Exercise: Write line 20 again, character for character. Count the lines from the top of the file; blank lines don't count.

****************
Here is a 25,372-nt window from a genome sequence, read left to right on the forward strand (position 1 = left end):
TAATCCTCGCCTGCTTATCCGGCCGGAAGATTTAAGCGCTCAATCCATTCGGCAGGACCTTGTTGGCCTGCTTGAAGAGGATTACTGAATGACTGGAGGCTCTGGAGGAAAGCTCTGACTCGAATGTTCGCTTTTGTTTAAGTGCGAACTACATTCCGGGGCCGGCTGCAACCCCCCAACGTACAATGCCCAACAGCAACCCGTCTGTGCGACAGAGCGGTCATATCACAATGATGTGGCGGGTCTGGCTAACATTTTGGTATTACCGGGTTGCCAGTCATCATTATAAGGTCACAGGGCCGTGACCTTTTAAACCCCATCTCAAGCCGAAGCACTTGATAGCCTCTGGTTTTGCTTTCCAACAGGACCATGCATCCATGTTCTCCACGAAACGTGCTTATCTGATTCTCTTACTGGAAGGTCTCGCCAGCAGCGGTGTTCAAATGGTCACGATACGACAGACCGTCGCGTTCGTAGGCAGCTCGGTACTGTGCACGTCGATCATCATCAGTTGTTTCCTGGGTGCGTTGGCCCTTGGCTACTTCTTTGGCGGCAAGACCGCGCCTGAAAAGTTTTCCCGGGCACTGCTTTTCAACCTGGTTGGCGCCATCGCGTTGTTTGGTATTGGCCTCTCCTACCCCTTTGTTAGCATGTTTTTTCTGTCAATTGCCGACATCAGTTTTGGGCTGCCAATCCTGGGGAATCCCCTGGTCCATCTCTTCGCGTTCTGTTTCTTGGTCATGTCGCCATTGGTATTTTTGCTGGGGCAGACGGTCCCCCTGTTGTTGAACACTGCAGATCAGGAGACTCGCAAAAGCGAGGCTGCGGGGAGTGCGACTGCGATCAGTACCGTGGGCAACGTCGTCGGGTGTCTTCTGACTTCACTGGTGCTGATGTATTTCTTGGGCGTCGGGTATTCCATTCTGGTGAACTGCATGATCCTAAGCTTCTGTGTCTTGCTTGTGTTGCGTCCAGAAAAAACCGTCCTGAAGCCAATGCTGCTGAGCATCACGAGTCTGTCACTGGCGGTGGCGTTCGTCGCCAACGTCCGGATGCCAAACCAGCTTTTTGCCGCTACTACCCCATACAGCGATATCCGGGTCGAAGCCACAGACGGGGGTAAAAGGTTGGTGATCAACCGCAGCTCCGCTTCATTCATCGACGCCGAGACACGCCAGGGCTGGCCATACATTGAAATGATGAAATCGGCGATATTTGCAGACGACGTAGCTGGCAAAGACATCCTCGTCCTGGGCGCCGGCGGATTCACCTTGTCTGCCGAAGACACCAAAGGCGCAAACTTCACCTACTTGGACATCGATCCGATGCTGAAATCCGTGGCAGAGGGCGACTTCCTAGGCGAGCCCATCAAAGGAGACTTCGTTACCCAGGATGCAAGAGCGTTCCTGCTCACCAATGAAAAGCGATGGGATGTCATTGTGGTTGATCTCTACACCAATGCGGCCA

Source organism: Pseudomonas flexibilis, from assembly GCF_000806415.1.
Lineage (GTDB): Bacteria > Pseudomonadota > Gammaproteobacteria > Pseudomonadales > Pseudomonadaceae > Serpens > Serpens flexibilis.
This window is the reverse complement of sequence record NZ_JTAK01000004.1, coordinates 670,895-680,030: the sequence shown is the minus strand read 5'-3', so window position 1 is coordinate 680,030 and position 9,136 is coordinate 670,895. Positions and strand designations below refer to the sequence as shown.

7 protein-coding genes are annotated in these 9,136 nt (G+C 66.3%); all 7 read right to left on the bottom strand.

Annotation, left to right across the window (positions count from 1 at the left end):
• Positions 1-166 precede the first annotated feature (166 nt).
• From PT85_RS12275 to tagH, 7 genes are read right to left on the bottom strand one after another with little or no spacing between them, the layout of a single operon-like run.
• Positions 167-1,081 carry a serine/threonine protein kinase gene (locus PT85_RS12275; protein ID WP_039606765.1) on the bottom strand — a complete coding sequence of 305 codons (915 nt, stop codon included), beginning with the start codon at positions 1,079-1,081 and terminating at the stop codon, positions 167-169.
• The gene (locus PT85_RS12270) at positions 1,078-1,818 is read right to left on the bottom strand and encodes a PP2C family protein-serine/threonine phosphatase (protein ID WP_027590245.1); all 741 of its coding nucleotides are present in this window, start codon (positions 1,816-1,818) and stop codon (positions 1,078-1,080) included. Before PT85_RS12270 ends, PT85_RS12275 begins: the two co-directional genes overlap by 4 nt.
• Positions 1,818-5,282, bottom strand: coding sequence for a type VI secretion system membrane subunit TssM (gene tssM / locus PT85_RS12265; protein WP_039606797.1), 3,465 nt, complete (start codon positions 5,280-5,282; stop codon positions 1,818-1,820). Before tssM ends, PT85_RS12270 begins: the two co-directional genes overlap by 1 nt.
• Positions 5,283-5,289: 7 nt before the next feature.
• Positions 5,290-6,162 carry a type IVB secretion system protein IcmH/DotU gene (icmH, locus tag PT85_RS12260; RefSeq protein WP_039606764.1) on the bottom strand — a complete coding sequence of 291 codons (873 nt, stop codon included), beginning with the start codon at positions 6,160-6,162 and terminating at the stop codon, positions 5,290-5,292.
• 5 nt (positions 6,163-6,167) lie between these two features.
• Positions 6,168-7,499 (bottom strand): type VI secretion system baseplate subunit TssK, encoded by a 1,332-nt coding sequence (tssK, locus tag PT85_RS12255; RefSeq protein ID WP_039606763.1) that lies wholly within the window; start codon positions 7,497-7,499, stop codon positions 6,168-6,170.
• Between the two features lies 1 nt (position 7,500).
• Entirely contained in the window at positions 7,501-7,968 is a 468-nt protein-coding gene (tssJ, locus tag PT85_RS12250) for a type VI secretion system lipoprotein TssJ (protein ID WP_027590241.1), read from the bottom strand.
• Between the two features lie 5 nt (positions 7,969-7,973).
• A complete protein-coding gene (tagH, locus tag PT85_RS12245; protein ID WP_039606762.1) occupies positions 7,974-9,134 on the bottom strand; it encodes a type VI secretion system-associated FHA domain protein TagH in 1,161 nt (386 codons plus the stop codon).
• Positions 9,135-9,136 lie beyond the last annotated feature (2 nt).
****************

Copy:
• A complete protein-coding gene (tagH, locus tag PT85_RS12245; protein ID WP_039606762.1) occupies positions 7,974-9,134 on the bottom strand; it encodes a type VI secretion system-associated FHA domain protein TagH in 1,161 nt (386 codons plus the stop codon).